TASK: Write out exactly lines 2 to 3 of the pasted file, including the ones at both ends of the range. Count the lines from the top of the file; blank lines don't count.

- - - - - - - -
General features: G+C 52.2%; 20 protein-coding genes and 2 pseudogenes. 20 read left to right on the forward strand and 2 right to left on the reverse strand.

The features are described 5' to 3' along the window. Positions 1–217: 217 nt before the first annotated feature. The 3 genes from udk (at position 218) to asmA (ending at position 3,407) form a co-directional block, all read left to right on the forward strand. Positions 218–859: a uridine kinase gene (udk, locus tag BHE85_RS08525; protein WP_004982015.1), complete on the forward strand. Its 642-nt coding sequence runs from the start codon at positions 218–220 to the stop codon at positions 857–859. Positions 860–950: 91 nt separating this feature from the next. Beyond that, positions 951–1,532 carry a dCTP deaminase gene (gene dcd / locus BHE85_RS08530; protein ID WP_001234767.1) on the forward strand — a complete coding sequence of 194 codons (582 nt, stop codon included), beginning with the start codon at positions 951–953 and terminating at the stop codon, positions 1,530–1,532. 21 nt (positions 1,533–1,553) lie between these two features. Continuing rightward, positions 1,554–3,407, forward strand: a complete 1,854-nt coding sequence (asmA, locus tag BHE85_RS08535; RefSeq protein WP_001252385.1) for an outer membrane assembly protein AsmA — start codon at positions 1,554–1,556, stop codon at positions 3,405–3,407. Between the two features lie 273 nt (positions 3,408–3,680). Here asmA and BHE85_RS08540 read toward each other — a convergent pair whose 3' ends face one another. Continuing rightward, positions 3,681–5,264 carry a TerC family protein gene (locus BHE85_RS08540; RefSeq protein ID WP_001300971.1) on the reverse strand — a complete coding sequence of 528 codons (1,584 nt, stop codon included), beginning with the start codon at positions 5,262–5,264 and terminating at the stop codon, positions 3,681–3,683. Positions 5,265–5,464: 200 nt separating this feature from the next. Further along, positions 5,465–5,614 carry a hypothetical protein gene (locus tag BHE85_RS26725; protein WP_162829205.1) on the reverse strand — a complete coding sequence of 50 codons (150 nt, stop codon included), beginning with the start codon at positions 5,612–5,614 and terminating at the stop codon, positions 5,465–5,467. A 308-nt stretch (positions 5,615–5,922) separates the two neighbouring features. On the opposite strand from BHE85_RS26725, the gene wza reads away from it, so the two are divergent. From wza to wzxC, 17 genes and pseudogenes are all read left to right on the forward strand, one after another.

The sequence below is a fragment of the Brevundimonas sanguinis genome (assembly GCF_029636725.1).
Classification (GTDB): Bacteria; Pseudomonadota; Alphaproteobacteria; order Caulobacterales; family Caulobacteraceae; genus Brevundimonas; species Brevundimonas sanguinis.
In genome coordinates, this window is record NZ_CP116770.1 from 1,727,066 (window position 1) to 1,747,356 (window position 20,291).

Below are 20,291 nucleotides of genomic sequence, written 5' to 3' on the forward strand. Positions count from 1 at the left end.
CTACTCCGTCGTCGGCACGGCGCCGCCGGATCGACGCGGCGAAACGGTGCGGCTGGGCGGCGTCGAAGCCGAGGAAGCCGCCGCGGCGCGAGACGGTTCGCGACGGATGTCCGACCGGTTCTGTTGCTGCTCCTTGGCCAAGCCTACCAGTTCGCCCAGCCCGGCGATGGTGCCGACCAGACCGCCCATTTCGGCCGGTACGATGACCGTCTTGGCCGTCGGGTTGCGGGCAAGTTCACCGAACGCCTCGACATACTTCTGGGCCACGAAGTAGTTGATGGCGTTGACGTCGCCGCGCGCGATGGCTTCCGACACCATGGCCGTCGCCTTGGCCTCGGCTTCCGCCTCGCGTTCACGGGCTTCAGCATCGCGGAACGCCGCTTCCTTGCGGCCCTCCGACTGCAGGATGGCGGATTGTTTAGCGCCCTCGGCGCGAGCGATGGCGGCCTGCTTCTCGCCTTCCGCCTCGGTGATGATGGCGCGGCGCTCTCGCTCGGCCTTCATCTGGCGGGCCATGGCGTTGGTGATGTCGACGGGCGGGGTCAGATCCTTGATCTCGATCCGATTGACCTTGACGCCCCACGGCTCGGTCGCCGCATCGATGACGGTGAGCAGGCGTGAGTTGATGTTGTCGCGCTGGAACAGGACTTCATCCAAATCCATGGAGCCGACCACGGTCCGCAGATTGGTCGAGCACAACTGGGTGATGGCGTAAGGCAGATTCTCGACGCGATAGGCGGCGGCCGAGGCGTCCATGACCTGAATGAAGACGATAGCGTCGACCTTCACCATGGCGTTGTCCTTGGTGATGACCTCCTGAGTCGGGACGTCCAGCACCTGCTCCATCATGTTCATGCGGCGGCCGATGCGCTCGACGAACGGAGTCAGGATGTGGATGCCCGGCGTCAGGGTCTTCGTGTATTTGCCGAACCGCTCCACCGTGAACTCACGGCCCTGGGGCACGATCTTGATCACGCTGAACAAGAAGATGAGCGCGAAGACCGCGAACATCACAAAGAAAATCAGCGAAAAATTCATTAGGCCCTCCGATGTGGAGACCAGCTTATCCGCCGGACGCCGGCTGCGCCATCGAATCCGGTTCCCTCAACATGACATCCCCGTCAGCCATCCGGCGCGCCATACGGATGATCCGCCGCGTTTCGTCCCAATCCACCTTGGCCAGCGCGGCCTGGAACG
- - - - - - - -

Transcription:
The features are described 5' to 3' along the window. Positions 1–217: 217 nt before the first annotated feature. The 3 genes from udk (at position 218) to asmA (ending at position 3,407) form a co-directional block, all read left to right on the forward strand. Positions 218–859: a uridine kinase gene (udk, locus tag BHE85_RS08525; protein WP_004982015.1), complete on the forward strand. Its 642-nt coding sequence runs from the start codon at positions 218–220 to the stop codon at positions 857–859. Positions 860–950: 91 nt separating this feature from the next. Beyond that, positions 951–1,532 carry a dCTP deaminase gene (gene dcd / locus BHE85_RS08530; protein ID WP_001234767.1) on the forward strand — a complete coding sequence of 194 codons (582 nt, stop codon included), beginning with the start codon at positions 951–953 and terminating at the stop codon, positions 1,530–1,532. 21 nt (positions 1,533–1,553) lie between these two features. Continuing rightward, positions 1,554–3,407, forward strand: a complete 1,854-nt coding sequence (asmA, locus tag BHE85_RS08535; RefSeq protein WP_001252385.1) for an outer membrane assembly protein AsmA — start codon at positions 1,554–1,556, stop codon at positions 3,405–3,407. Between the two features lie 273 nt (positions 3,408–3,680). Here asmA and BHE85_RS08540 read toward each other — a convergent pair whose 3' ends face one another. Continuing rightward, positions 3,681–5,264 carry a TerC family protein gene (locus BHE85_RS08540; RefSeq protein ID WP_001300971.1) on the reverse strand — a complete coding sequence of 528 codons (1,584 nt, stop codon included), beginning with the start codon at positions 5,262–5,264 and terminating at the stop codon, positions 3,681–3,683. Positions 5,265–5,464: 200 nt separating this feature from the next. Further along, positions 5,465–5,614 carry a hypothetical protein gene (locus tag BHE85_RS26725; protein WP_162829205.1) on the reverse strand — a complete coding sequence of 50 codons (150 nt, stop codon included), beginning with the start codon at positions 5,612–5,614 and terminating at the stop codon, positions 5,465–5,467. A 308-nt stretch (positions 5,615–5,922) separates the two neighbouring features. On the opposite strand from BHE85_RS26725, the gene wza reads away from it, so the two are divergent. From wza to wzxC, 17 genes and pseudogenes are all read left to right on the forward strand, one after another.

The sequence below is a fragment of the Brevundimonas sanguinis genome (assembly GCF_029636725.1).